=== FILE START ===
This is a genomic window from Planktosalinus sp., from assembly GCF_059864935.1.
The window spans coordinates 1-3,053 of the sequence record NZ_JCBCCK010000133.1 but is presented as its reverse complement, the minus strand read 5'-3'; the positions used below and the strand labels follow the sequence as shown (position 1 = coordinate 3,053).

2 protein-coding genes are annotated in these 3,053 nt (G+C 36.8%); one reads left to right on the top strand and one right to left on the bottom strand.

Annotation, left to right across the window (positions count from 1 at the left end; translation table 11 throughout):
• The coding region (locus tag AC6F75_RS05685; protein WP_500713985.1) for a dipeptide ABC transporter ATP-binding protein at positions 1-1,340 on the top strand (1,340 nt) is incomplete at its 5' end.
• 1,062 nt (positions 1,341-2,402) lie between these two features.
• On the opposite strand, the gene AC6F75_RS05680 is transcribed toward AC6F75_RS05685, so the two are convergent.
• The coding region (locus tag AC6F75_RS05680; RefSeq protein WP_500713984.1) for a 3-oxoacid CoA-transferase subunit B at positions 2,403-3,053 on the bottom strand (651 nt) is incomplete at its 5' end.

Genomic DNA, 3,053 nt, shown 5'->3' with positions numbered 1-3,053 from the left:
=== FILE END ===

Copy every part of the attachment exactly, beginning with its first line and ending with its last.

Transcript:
This is a genomic window from Planktosalinus sp., from assembly GCF_059864935.1.
The window spans coordinates 1-3,053 of the sequence record NZ_JCBCCK010000133.1 but is presented as its reverse complement, the minus strand read 5'-3'; the positions used below and the strand labels follow the sequence as shown (position 1 = coordinate 3,053).

2 protein-coding genes are annotated in these 3,053 nt (G+C 36.8%); one reads left to right on the top strand and one right to left on the bottom strand.

Annotation, left to right across the window (positions count from 1 at the left end; translation table 11 throughout):
• The coding region (locus tag AC6F75_RS05685; protein WP_500713985.1) for a dipeptide ABC transporter ATP-binding protein at positions 1-1,340 on the top strand (1,340 nt) is incomplete at its 5' end.
• 1,062 nt (positions 1,341-2,402) lie between these two features.
• On the opposite strand, the gene AC6F75_RS05680 is transcribed toward AC6F75_RS05685, so the two are convergent.
• The coding region (locus tag AC6F75_RS05680; RefSeq protein WP_500713984.1) for a 3-oxoacid CoA-transferase subunit B at positions 2,403-3,053 on the bottom strand (651 nt) is incomplete at its 5' end.

Genomic DNA, 3,053 nt, shown 5'->3' with positions numbered 1-3,053 from the left: